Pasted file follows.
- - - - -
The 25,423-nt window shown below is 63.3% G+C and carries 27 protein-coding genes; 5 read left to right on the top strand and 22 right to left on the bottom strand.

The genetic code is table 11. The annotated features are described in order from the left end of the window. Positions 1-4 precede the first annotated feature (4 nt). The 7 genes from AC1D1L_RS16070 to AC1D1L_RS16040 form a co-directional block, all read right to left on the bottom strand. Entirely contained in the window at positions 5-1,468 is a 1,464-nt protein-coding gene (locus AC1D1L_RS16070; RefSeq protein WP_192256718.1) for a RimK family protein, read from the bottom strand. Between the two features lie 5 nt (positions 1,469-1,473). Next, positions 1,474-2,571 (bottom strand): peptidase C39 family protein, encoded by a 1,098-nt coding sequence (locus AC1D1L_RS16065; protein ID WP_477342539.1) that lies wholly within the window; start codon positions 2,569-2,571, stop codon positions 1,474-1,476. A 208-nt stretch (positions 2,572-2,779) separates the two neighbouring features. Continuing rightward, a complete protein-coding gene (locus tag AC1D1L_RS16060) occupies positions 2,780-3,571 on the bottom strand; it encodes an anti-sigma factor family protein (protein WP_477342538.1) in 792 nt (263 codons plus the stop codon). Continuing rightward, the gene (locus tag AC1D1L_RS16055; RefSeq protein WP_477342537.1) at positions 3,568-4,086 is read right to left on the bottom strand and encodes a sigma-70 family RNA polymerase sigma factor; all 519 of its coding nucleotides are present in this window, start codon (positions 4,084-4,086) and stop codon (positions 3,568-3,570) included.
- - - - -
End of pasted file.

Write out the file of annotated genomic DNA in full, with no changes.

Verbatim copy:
The 25,423-nt window shown below is 63.3% G+C and carries 27 protein-coding genes; 5 read left to right on the top strand and 22 right to left on the bottom strand.

The genetic code is table 11. The annotated features are described in order from the left end of the window. Positions 1-4 precede the first annotated feature (4 nt). The 7 genes from AC1D1L_RS16070 to AC1D1L_RS16040 form a co-directional block, all read right to left on the bottom strand. Entirely contained in the window at positions 5-1,468 is a 1,464-nt protein-coding gene (locus AC1D1L_RS16070; RefSeq protein WP_192256718.1) for a RimK family protein, read from the bottom strand. Between the two features lie 5 nt (positions 1,469-1,473). Next, positions 1,474-2,571 (bottom strand): peptidase C39 family protein, encoded by a 1,098-nt coding sequence (locus AC1D1L_RS16065; protein ID WP_477342539.1) that lies wholly within the window; start codon positions 2,569-2,571, stop codon positions 1,474-1,476. A 208-nt stretch (positions 2,572-2,779) separates the two neighbouring features. Continuing rightward, a complete protein-coding gene (locus tag AC1D1L_RS16060) occupies positions 2,780-3,571 on the bottom strand; it encodes an anti-sigma factor family protein (protein WP_477342538.1) in 792 nt (263 codons plus the stop codon). Continuing rightward, the gene (locus tag AC1D1L_RS16055; RefSeq protein WP_477342537.1) at positions 3,568-4,086 is read right to left on the bottom strand and encodes a sigma-70 family RNA polymerase sigma factor; all 519 of its coding nucleotides are present in this window, start codon (positions 4,084-4,086) and stop codon (positions 3,568-3,570) included.